Finding the Rightness in What Seems Wrong

Photo by Cynthia Guenther Richardson
Photo by Cynthia Guenther Richardson

I could hear the birds softly chiming in the new morning but my attention reverted to throbbing pain in my neck and head. Just another morning dominated by flagrant nerve responses to deteriorating discs. I eased myself from bed, first legs and feet, then pushed up with hands until I was upright. To the bathroom cabinet for a last pain pill though it was 50% effective, if that.

Want to get this under control before the nuclear stress test in a few hours. Hope I can get more sleep.

But my heart must have heard that thought, as its earlier steady rhythm began a rapid increase on the way back to bed. I lay down a few moments; it rushed onward. I pressed the carotid artery on the left side of my neck to verify what I already knew.

Tachycardia…not now! Quiet, heart, keep things running well so I can rest another two hours. 

I resurrected meditation breathing, those slow, metered breaths in and out that can (somewhat) help control a rapid heart rate. After what seemed a long while, the heart rate calmed a bit, fell from around 130 beats per minute to around 90. I turned over, relieved. I thought it must have been the sudden movement from bed to bathroom to bed, as sometimes–not for a couple years, however–the motion from happy repose to ambulatory action can set my heart roaring. Temporarily, mostly. I plumped up my pillow and smoothed the pillowcase.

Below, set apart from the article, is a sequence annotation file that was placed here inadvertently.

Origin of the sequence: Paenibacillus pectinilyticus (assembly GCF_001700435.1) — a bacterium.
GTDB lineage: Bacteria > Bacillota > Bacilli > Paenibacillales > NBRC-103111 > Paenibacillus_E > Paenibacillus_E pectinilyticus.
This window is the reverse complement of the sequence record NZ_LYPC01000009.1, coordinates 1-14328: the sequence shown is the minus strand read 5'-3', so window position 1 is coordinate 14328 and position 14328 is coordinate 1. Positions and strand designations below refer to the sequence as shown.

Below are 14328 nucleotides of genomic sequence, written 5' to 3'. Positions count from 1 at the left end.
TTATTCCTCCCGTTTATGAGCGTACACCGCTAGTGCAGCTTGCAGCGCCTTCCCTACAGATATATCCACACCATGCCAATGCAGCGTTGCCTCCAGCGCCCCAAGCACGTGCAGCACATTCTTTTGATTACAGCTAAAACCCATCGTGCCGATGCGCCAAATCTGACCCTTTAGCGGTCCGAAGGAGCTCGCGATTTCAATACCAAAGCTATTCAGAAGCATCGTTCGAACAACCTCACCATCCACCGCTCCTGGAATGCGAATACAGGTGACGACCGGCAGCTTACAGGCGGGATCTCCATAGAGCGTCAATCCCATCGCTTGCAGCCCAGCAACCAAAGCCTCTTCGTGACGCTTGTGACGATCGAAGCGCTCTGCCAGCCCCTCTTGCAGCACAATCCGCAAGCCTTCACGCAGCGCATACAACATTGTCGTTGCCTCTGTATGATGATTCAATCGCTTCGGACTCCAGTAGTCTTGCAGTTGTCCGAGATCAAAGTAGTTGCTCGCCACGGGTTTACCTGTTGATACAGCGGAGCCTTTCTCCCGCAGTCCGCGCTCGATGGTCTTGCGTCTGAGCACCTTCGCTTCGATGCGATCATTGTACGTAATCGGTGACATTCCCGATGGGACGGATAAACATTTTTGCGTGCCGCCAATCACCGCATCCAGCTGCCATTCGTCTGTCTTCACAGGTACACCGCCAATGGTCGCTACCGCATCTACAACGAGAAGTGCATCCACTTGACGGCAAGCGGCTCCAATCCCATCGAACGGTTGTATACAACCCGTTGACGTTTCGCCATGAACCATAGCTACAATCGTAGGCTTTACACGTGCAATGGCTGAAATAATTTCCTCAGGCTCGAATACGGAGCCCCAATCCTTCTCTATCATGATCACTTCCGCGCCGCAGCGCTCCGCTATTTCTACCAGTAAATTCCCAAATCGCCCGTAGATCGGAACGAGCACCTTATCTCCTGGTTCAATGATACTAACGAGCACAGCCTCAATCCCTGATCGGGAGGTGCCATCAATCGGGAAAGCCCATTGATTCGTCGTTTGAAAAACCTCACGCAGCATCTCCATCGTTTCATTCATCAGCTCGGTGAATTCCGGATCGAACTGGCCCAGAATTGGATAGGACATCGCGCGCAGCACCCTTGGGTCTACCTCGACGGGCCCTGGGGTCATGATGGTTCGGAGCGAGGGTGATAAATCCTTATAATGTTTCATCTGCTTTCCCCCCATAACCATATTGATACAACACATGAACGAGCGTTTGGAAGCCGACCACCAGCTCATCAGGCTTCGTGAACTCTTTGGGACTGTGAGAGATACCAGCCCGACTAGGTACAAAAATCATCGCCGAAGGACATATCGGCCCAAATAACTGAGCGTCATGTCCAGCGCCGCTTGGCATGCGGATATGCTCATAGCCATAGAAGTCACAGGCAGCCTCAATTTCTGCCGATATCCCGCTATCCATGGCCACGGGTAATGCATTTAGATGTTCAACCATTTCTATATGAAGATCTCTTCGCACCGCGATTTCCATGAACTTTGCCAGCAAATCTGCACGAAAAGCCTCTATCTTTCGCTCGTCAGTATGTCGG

Rest. I need to be ready in a few hours for that test.

I had had unusual chest pain three weeks prior. A nuclear stress test had been scheduled after an emergency room doctor determined it would be wise. Since I’ve lived with coronary artery disease for well over a decade, I don’t wait too long to get help but neither do I believe all arrhythmias (irregular heart rhythm) need to elicit panic. All had turned out well enough that day but the attending doctor decided it would be helpful to obtain more complex images of my heart’s inner workings. We would see what the arteries were up to fourteen years after two stent implants.